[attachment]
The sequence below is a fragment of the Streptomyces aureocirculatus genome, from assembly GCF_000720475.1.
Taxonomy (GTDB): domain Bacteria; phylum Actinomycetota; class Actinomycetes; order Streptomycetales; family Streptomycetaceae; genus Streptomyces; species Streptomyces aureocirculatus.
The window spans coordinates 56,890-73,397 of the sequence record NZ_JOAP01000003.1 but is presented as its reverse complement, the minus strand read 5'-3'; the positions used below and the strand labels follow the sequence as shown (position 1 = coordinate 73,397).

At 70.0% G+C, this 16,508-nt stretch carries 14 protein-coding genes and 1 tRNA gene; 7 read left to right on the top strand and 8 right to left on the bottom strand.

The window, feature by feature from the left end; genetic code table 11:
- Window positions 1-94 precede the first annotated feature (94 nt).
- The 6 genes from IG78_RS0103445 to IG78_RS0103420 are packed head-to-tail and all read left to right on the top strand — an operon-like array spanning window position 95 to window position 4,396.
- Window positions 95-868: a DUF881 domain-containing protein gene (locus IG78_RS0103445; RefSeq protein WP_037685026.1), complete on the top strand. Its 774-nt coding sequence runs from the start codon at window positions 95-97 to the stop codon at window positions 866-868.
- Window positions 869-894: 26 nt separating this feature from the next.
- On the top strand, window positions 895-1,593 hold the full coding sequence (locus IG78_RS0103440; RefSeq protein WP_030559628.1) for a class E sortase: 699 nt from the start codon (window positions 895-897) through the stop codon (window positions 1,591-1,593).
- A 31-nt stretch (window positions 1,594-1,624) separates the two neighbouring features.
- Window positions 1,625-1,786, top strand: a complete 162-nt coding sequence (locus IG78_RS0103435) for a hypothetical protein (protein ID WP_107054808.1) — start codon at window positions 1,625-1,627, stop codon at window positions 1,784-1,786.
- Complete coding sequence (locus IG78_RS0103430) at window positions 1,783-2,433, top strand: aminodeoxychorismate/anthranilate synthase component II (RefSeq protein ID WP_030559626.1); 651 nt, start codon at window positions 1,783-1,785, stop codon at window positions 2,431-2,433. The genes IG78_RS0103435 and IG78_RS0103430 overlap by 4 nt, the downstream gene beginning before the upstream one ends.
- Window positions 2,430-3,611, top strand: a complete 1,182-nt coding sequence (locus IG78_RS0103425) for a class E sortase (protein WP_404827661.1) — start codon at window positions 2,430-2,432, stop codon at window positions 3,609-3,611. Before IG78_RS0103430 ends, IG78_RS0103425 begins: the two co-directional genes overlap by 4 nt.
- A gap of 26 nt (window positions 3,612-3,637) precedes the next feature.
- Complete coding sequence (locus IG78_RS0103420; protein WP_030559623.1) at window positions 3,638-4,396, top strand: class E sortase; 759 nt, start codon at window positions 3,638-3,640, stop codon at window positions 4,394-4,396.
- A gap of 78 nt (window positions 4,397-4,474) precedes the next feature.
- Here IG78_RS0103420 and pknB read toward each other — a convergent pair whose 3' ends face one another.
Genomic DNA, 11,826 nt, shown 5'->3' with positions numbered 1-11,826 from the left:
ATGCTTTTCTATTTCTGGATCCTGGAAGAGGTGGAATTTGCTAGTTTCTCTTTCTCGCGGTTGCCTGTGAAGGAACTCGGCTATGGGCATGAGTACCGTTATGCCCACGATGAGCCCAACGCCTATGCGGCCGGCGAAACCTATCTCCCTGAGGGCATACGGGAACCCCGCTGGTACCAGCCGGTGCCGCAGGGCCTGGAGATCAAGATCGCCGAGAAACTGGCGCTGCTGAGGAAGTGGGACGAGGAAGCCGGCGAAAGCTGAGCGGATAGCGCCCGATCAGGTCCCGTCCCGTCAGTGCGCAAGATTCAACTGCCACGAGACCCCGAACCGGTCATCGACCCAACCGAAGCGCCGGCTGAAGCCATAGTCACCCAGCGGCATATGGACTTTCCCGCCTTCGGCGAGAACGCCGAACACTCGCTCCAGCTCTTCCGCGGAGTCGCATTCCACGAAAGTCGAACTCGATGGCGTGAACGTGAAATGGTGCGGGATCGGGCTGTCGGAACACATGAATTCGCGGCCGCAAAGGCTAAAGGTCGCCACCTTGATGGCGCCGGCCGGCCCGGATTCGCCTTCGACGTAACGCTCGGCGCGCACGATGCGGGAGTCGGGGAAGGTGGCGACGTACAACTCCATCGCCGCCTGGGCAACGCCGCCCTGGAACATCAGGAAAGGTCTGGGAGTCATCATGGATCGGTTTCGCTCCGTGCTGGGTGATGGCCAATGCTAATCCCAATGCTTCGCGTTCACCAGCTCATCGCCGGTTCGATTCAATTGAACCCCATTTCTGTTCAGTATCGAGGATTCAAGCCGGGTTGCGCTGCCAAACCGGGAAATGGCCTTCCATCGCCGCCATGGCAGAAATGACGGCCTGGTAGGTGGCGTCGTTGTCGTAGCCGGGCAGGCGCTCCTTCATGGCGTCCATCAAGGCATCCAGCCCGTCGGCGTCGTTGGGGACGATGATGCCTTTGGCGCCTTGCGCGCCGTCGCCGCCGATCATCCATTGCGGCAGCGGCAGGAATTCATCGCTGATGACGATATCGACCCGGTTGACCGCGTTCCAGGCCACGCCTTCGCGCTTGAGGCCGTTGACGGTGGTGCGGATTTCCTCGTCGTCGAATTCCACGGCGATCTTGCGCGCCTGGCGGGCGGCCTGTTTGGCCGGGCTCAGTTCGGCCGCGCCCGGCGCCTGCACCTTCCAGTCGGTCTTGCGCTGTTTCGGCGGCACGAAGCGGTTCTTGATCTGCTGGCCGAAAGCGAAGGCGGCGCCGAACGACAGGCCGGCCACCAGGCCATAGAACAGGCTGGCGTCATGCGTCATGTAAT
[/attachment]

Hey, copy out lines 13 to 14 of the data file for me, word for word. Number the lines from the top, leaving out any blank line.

- Complete coding sequence (locus IG78_RS0103430) at window positions 1,783-2,433, top strand: aminodeoxychorismate/anthranilate synthase component II (RefSeq protein ID WP_030559626.1); 651 nt, start codon at window positions 1,783-1,785, stop codon at window positions 2,431-2,433. The genes IG78_RS0103435 and IG78_RS0103430 overlap by 4 nt, the downstream gene beginning before the upstream one ends.
- Window positions 2,430-3,611, top strand: a complete 1,182-nt coding sequence (locus IG78_RS0103425) for a class E sortase (protein WP_404827661.1) — start codon at window positions 2,430-2,432, stop codon at window positions 3,609-3,611. Before IG78_RS0103430 ends, IG78_RS0103425 begins: the two co-directional genes overlap by 4 nt.